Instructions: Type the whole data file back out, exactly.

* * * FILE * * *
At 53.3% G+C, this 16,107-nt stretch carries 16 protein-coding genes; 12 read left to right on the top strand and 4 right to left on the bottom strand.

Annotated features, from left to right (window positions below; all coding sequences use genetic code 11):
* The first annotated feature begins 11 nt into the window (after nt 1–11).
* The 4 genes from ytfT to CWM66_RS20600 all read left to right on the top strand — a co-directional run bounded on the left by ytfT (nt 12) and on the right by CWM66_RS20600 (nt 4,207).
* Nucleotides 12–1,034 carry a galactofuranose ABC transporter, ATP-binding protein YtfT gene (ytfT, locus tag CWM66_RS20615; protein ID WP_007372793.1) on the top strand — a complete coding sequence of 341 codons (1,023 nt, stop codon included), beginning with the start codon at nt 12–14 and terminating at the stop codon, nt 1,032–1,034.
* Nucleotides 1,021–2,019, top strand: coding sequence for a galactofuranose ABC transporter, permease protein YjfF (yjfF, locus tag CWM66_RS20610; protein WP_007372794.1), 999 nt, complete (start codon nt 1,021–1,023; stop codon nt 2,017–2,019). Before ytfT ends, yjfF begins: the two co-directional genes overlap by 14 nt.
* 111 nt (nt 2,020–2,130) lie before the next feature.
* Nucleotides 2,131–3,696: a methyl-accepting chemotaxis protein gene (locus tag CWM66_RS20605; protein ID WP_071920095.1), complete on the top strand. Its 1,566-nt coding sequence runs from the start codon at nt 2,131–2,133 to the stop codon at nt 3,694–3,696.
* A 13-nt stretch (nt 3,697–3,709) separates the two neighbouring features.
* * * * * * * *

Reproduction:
At 53.3% G+C, this 16,107-nt stretch carries 16 protein-coding genes; 12 read left to right on the top strand and 4 right to left on the bottom strand.

Annotated features, from left to right (window positions below; all coding sequences use genetic code 11):
* The first annotated feature begins 11 nt into the window (after nt 1–11).
* The 4 genes from ytfT to CWM66_RS20600 all read left to right on the top strand — a co-directional run bounded on the left by ytfT (nt 12) and on the right by CWM66_RS20600 (nt 4,207).
* Nucleotides 12–1,034 carry a galactofuranose ABC transporter, ATP-binding protein YtfT gene (ytfT, locus tag CWM66_RS20615; protein ID WP_007372793.1) on the top strand — a complete coding sequence of 341 codons (1,023 nt, stop codon included), beginning with the start codon at nt 12–14 and terminating at the stop codon, nt 1,032–1,034.
* Nucleotides 1,021–2,019, top strand: coding sequence for a galactofuranose ABC transporter, permease protein YjfF (yjfF, locus tag CWM66_RS20610; protein WP_007372794.1), 999 nt, complete (start codon nt 1,021–1,023; stop codon nt 2,017–2,019). Before ytfT ends, yjfF begins: the two co-directional genes overlap by 14 nt.
* 111 nt (nt 2,020–2,130) lie before the next feature.
* Nucleotides 2,131–3,696: a methyl-accepting chemotaxis protein gene (locus tag CWM66_RS20605; protein ID WP_071920095.1), complete on the top strand. Its 1,566-nt coding sequence runs from the start codon at nt 2,131–2,133 to the stop codon at nt 3,694–3,696.
* A 13-nt stretch (nt 3,697–3,709) separates the two neighbouring features.